Sunday, 1 March 2009

my response to 'Lara Croft:Tomb Raider'

Lara Croft - Feminist icon or object for the 'Male Gaze'?

The character of Lara Croft can be seen as a controversial figure in film. Despite fulfilling the role of a strong and independent individual, her attractive and seductive qualities make this portrayal of a feminist icon questionable. Starting out as a video game, Lara Croft was predominately appreciated by a male audience, which encouraged the same spectators to remain avid fans of the films. However, this sexualised young female is not solely a construction for the male gaze, as she is also admired and respected by a female audience.

Many micro elements help to depict Lara in a way that makes her appeal to a male audience. In the opening scene, we are exposed to a close up of her face, accentuating the beauty in her defining features. This shot is intimate and seductive, and generally one that would only be used on a female character. The camera then crops in from her hips down to her legs, framing her sexual appeal and fragmenting her body.

Lara is one of the very few women shown throughout the film. This lack of female presence heightens Lara’s significance further, making her representative of the female population. This could be seen as a way of either emphasising her importance and dominance, or setting her up as the only sexual object for all the men who surround her, therefore belittling her status. The job of a ‘Tomb Raider’ allows Lara to perform typically masculine tasks and actions, making her enviable and admired by the male characters within the film. Their main purpose is accompanying and assisting Lara as she completes ‘missions’, but the men are also portrayed as spectators of her body. Certain scenes consist of them watching from behind as she walks away, placing the audience in the role of the spectator, looking at her body in a ‘scopophilic’ way.

The short scene in which Lara takes a shower is constructed purely for the satisfaction of a male audience. It is an extreme example of fragmentation of the female body as it frames her body in a visually attractive, sexualised way. The warm, seductive lighting that floods the room coupled with the low, harmonious music helps create the intimate atmosphere that almost accuses the audience of ‘spying’. The camera places the audience behind a thin curtain, which allows us to see the vague outlined image of Lara’s naked body. This also places the spectator in the room with her, forcing them to be subjected to the ‘scopophilic gaze’.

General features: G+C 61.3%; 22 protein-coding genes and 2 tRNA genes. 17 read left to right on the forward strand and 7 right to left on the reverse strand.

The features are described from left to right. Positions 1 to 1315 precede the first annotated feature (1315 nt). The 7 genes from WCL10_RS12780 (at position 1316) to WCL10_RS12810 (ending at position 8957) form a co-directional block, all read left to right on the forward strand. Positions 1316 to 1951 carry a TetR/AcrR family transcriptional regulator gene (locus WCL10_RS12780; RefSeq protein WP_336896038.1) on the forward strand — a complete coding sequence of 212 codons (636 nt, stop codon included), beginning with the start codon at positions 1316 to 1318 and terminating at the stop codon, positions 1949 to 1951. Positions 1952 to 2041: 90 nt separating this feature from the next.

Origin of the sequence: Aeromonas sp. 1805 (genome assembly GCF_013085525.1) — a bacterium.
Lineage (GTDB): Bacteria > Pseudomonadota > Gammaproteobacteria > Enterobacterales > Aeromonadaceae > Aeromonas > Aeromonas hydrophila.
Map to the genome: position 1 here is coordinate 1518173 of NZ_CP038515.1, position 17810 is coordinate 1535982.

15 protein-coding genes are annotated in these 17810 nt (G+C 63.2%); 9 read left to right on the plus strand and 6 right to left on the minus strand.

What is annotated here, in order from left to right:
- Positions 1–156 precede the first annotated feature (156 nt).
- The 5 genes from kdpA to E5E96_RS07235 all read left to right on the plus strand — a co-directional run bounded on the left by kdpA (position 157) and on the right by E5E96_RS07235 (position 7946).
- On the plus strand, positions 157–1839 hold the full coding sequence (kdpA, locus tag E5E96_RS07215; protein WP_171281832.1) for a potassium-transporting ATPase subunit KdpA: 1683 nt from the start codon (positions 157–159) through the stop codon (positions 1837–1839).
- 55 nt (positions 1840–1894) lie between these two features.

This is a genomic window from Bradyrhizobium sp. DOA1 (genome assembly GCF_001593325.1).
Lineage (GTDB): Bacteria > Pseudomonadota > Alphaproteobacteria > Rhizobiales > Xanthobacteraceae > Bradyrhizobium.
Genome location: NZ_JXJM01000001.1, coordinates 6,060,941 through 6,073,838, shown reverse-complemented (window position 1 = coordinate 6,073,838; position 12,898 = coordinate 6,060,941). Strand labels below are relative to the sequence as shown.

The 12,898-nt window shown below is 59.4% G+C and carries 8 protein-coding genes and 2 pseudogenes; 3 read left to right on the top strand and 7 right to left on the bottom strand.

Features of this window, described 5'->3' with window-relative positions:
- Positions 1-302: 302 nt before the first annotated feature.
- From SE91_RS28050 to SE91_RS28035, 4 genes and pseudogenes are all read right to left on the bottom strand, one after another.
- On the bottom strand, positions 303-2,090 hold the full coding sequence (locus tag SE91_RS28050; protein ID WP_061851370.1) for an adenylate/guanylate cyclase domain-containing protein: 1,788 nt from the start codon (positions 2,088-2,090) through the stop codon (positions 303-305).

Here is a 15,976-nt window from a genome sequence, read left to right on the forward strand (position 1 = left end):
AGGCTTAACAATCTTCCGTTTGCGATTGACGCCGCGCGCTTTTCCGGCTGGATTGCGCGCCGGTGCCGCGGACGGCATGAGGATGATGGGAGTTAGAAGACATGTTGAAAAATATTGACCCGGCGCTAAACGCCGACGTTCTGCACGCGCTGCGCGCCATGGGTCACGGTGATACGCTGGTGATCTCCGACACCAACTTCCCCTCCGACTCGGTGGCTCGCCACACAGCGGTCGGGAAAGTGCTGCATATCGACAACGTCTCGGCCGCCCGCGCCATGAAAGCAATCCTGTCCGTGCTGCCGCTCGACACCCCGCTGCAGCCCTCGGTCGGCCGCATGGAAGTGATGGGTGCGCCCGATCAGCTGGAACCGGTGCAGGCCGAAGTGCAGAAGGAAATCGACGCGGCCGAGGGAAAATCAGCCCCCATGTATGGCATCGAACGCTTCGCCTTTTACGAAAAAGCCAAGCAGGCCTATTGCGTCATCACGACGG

Despite the strength and independence shown though the character of Lara, her weakness is seen through the device of her father. He is the most important man in her life and her emotional side is exemplified only when he is mentioned in the scene. She looks up to him as a dominant male figure, possibly proving her limitation when it comes to men.

Lara Croft presents a contradictory character within the context of the film. She is a powerful female figure who, at the same time, fulfils a voyeuristic, eroticised purpose and ultimately, serves as ‘eye-candy’ for a male audience. It is unclear to say which aspect overrules the other, as both her roles are vital in completing the effect that the film has and what ultimately makes it successful. It could be argued that Croft simply uses her obvious sexual appeal to her advantage with men, in order to fully establish the dominant status she seems to have over them. This is exemplified as at the end of the film as woman triumphs over man, proving the powerful and iconic image that Croft holds, despite also being a object of sexual desire that is subjected to the ‘male gaze’.

Wednesday, 25 February 2009

Saturday, 17 January 2009

Sophia Coppola Research!!

Sofia Carmina Coppola (born May 14, 1971) is an American film director, actress, producer and Academy Award-winning screenwriter. She is the third female director, and only American woman, to be nominated for an Academy Award for Directing, the other two being Lina Wertmüller and Jane Campion.


Marie Antoinette (2006) ... aka Marie Antoinette (France)
VOID (Video Overview in Deceleration) (2005) (V) (segment "This Here Giraffe")
Lost in Translation (2003)
The Virgin Suicides (1999) ... aka Sofia Coppola's the Virgin Suicides (USA: complete title)
Lick the Star (1998)
Bed, Bath and Beyond (1996)
Her first three films were
Lick the Star (1998), The Virgin Suicides (1999) and Lost in Translation (2003). Lost in Translation won the Academy Award for original screenplay and three Golden Globe Awards including Best Picture. With her Oscar nomination for Best Director (for Lost in Translation), Coppola became the third female director, and only American woman, to be nominated for an Academy Award for Directing. Her win for best original screenplay made her a third-generation Oscar winner. In 2004, Coppola was invited to join the Academy of Motion Picture Arts and Sciences.[4]
Coppola's most recent film is the biopic Marie Antoinette, adapted from the biography by British historian Lady Antonia Fraser. Kirsten Dunst plays the title character who marries King Louis XVI, played by Jason Schwartzman, Coppola's cousin. It débuted at the Cannes Film Festival where, despite boos in the audience, it received a standing ovation.[5] Critics were divided.
In the mid-1990s, she and best friend
Zoe Cassavetes helmed the short-lived series Hi Octane on Comedy Central. which spotlighted performers in underground music, with frequent guests like Donovan Leitch, Mike Watt, Thurston Moore, Beck, and model-actress Jenny Shimizu (whose contribution to the show was educating viewers on the proper way to repair a transmission on a vehicle).
In December 2008, Coppola's first commercial premiered during an episode of